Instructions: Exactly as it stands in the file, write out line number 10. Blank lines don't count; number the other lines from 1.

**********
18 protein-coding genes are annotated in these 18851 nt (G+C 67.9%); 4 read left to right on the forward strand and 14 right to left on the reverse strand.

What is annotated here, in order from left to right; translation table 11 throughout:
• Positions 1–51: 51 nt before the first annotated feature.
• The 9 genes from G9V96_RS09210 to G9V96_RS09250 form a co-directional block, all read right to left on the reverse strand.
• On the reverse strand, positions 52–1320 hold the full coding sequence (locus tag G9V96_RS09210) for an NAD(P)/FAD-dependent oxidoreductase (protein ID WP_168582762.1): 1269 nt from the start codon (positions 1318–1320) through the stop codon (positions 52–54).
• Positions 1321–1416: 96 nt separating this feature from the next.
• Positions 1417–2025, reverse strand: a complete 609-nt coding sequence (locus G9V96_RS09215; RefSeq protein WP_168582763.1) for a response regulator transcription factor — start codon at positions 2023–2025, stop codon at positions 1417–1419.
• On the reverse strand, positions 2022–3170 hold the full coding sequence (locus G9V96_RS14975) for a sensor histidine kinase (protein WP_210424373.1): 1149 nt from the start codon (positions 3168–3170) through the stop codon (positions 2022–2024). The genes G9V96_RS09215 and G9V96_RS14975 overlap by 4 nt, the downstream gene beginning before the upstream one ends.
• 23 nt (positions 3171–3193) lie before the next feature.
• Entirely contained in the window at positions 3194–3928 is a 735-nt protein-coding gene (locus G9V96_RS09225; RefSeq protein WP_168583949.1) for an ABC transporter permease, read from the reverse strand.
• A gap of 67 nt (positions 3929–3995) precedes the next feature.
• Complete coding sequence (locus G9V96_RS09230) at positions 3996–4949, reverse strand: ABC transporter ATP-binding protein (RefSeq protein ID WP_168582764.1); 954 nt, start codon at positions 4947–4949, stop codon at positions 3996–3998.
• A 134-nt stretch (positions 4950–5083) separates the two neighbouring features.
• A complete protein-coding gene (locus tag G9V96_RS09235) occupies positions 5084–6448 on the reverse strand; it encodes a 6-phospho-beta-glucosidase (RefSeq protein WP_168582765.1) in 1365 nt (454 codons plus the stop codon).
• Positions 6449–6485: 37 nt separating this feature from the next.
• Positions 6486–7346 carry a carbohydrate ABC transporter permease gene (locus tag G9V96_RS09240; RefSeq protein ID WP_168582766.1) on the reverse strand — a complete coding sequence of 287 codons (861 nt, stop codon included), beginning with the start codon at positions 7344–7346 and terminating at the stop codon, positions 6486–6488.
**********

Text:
• Entirely contained in the window at positions 3194–3928 is a 735-nt protein-coding gene (locus G9V96_RS09225; RefSeq protein WP_168583949.1) for an ABC transporter permease, read from the reverse strand.